It may be suggested, that the use of image registration techniques with other modalities (e.g. MRI or PET) may overcome the uncertainty whether to use S or L on CT-based volume delineation. However, such an approach causes additional problems. First of all, the image registration algorithms have more geometrical uncertainty than the difference between S and L in CT, on which the radiotherapy plan is generated. In addition to that, these imaging modalities are not free from intrinsic uncertainties caused by problems such as partial volume effect (sometimes varying among different sequences of the same MRI acquisition, for instance caused by different slice thicknesses), varying tumor appearance on MRI due to different acquisition parameters/techniques, movement artefacts (e.g. due to swallowing during MR), different neck positioning compared to planning CT or the lack of agreement over ideal thresholding on PET imaging.
Presumably, the already marginal and (in our subjective opinion) clinically negligible dose differences in OARs between Plan_S and Plan_L would be even less prominent if other high (i.e. involved lymph nodes) and low risk/elective target volumes are to be used. By looking at the overall picture, the results of this study can be interpreted towards two opposite directions. It may be argued that the extra effort to define a GTV_L and CTV_L would be trivial, since CTV to PTV margins of at least 3 mm are used. Today, less than 3-5 mm expansion margins are not recommended to generate PTV from CTV in SCCHN [13, 14], and this may blur and rule out any delineation uncertainties occurring at the air-tissue border, even though these suggested PTV margins do not take the CTV_Δ into account. In a practical sense, an increased PTV expansion based on the HDs arising from CTV_Δ would overcome this problem without increasing the L-based delineation workload. However, this would also unnecessarily enlarge the PTV towards the soft tissue, even by using anisotropic margins. Although the median HD was larger than initially expected, these geometric differences between L and S usually occur in the ‘coves’ of the concave parts of the target volumes neighboring cylindrical air cavities, which are usually engulfed by PTV margins emerging from two tips of the C-shaped volume. It is also worth to note, that using isotropic PTV expansions on CTV_L may increase the dose differences on OARs to a clinically meaningful level and increase toxicity. On the contrary, one may also argue, that the definition of these L-based target volumes does not compromise normal tissue doses in a clinically meaningful way, and poses a more systematic and accurate approach, whereas omitting it may compromise TCP, maybe not in all but some cases.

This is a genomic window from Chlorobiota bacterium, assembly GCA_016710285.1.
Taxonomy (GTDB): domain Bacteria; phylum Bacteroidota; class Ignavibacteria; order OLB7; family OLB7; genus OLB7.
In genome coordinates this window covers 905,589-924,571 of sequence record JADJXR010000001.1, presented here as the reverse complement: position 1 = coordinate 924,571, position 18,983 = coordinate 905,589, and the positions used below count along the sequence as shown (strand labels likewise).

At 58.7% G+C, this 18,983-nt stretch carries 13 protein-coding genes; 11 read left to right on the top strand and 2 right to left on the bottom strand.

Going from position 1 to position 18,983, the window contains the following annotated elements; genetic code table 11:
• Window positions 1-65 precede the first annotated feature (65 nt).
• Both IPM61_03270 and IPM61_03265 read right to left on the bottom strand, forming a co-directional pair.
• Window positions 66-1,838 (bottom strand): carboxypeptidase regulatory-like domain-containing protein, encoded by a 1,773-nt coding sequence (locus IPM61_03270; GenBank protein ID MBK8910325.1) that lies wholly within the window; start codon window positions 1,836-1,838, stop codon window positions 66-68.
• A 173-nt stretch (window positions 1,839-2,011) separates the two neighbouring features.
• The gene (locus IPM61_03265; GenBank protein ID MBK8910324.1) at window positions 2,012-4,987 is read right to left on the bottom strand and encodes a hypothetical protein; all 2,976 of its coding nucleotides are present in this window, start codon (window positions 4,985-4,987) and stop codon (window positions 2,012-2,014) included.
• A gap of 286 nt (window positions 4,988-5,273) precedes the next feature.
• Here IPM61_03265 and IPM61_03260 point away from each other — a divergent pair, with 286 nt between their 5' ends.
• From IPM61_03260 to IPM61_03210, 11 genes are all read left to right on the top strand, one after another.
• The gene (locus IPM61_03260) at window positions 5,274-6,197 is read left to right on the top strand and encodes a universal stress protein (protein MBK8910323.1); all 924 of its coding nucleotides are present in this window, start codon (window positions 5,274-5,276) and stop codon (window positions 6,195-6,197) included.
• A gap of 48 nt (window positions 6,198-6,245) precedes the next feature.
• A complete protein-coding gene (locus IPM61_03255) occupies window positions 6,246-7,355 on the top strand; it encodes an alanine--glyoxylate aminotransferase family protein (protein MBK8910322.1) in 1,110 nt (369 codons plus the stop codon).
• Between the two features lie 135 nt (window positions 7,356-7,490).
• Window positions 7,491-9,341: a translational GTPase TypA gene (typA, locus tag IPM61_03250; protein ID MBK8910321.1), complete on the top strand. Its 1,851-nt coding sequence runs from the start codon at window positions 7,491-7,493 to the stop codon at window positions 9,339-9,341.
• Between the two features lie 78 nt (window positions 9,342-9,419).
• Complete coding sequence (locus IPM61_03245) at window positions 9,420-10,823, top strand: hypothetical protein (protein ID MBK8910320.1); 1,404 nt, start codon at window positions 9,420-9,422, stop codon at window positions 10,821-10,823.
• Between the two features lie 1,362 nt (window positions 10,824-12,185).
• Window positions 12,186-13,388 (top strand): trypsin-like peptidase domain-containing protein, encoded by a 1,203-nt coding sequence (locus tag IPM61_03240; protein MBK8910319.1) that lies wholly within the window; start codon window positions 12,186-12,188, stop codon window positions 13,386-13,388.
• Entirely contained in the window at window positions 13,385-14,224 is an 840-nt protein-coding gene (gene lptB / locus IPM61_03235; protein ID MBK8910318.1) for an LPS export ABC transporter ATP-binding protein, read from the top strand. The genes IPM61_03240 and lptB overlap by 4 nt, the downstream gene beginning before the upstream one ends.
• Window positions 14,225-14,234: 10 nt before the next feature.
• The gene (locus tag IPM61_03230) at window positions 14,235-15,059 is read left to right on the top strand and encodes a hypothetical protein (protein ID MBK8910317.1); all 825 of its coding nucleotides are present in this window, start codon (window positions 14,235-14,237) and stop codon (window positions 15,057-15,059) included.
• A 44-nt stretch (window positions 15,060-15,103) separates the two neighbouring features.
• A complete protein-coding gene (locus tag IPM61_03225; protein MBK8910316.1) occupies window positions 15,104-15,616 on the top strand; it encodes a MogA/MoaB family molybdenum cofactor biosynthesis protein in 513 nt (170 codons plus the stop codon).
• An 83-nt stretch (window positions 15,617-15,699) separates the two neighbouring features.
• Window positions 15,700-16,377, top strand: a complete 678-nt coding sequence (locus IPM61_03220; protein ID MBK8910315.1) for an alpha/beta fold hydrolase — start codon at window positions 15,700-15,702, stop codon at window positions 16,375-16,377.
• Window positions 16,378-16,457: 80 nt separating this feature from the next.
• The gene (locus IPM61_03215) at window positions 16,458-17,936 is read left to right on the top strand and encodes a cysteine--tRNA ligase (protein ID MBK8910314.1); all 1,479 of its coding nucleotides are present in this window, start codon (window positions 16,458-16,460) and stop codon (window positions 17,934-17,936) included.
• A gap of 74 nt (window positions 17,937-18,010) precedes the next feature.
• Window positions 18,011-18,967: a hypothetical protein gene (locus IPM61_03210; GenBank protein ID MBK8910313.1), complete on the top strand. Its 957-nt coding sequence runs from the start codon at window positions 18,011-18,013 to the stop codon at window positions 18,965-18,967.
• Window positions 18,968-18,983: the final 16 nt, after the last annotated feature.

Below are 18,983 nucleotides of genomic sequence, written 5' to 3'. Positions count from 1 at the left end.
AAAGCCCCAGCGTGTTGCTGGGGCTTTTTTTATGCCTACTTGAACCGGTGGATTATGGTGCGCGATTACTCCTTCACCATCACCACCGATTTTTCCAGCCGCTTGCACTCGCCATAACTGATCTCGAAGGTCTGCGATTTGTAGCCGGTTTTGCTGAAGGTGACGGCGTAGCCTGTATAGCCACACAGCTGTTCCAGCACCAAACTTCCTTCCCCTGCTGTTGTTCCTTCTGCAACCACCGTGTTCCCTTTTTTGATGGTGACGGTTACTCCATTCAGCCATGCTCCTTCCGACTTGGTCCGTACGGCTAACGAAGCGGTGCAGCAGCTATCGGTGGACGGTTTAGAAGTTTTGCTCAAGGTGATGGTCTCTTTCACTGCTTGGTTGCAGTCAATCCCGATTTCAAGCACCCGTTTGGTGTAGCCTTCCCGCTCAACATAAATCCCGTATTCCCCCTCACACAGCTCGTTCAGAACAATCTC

Currently, for the routine curative radiotherapy planning of SCCHN, which involves elective volumes and PTV margins, the delineation of L-based volumes seems to be trivial. However, in special settings, where smaller or no PTV margins are used, this approach may play an important role for local control.
We thank Dr. Nando Mertineit for his contribution in the discussion section.
Availability of data and materials
The datasets used and analysed during the current study are available from the corresponding author on reasonable request.
Conception and design: OE, MS, WV. Acquisition of the data and verification of their accuracy: OE, DT, MS, WV. Statistics: OE, DT, WV. Interpretation of the data: OE, DT, MS, WV, MF, PM. Drafting and critical revision of the last version of the manuscript: all co-authors. All authors read and approved the final manuscript.
The authors declare that they have no competing interests.
Consent for publication
All patients provided written consent for the use of their medical data for research and publication.
Ethics approval and consent to participate
Ethics approval of Cantonal Review Board (Die Ethikkommission des Kantons Bern – approval number: 289/14) was obtained.